Honestly James, what would it take for you to give up on Romney?

  4. James Joyner says:

    @MBunge: There’s some of that, to be sure. But take Clinton’s most recent comments about extending the “Bush tax cuts.” He just admitted up front that we weren’t going to raise taxes under the current economic circumstances and expressed a preference that Republicans not attempt to make permanent extension the price of getting a deal done.

  5. Dastardly says:

    I think this is less about intellectual honesty and more about how many folks in politics are on the same gravy train.

    Couldn’t agree more. The fact that Private Equity is now one of the few sainted groups that we MUST NOT CRITICIZE is just laughable. It’s bad enough that we all have to be for small business, whatever that means, but at least its the attempt to preserve the “little guy” and probably isn’t just sop to lobbyists, but Private Equity? This is about nothing more than money and has no basis in any real principled discussion of where Private Equity stands on the list of socially valuable institutions.

    The fact that these “leaders” care more about preserving the extravagent wealth creation that rich people make for much richer people than we are for some teachers or assembly line workers to keep a good pension or benefits tells me more about our system than I almost want to know.

  6. MBunge says:

    @James Joyner: “He just admitted up front that we weren’t going to raise taxes under the current economic circumstances and expressed a preference that Republicans not attempt to make permanent extension the price of getting a deal done.”

    And what does that comment actually accomplish, other than making Bill Clinton look good in his own eyes? The issue really isn’t a permanent extension. Obama wants to keep the lower tax rates for the vast majority of people and only raise taxes on those making over $250,000. It is the Republicans who are demanding all or nothing. How is Clinton doing anything but undermining Obama’s negotiating position?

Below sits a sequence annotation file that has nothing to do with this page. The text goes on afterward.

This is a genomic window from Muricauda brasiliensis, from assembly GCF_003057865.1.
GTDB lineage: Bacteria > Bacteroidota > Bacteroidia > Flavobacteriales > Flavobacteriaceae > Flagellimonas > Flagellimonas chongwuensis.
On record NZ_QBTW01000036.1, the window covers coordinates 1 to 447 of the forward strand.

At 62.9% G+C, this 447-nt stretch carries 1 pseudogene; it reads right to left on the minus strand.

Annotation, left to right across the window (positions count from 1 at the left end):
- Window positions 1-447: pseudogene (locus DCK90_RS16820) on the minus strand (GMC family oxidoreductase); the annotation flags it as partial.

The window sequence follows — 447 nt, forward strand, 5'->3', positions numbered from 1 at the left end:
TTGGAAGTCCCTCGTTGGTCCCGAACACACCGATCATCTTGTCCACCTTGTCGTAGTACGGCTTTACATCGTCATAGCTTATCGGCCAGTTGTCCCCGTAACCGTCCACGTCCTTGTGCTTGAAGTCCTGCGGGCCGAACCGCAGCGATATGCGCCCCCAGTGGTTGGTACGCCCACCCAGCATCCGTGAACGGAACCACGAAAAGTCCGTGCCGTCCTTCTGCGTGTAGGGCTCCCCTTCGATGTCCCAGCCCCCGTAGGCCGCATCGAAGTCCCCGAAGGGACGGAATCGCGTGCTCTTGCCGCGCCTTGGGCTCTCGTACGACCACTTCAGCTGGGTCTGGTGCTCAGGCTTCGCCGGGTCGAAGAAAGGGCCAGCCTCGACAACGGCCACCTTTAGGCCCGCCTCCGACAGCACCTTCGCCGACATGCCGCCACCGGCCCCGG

Mike

  7. Bennett says:

    That Twitter feed isn’t even witty. It’s a circle jerk for those who already hate Obama. Does anyone think that some undecided voter is going to read those and conclude that Romney should be President? At least be funny if you want eyeballs. This basically reeks of the Romney campaign showing that they know how to use hashtags and retweets. “See, we know how this tech stuff works! We aren’t out of date and behind the times!”

  8. WR says:

    @MBunge: Of course, Bill Clinton can’t “admit” we’re not going to raise taxes. To admit means to confess to a truth previously hidden, or to an agenda previously secret, and Bill Clinton has neither. He’s not part of the administration, and he’s got absolutely no role in making this decision. He may predict this, he may believe it, he may even desire it — but to say he’s “admitting” it is to claim he’s revealing some Obama administration secret, when this is obviously not the case.

  9. legion says:

    Whenever any Democrat (or any person, for that matter) conflates “letting the temporary Bush tax cuts expire” with “raising taxes”, you allow the Republicans to define the terms – and the moral tenor – of the entire debate. You give up more than half the playing field before the coin is even tossed. It’s not just incorrect, it’s stupid.

  10. James Joyner says:

    @legion: As a practical matter, someone’s taxes going up 3 percent over what it’s been the past several years is a tax increase. The fact that it’s really a return to some distant “normal” doesn’t change that.

  11. grumpy realist says:

    @James Joyner: Then why did people allow the Republicans to pat themselves so much on the back about how their actions “weren’t going to raise the deficit” when they passed the original temporary tax cuts in the first place?

    The bounce-back was already baked into the plan–you don’t get to now turn around and screech about how this is a “tax hike.”

  12. al-Ameda says:

    @Jenos Idanian:

    If being singled out for “being gracious” is somehow a problem, I would suggest said problem lies with those who are running the “hot seat” — the Obama campaign — and not with the Romney campaign.

    Well sure, all the ungraciousness, bitterness and vitriol is emanating from the Democratic side.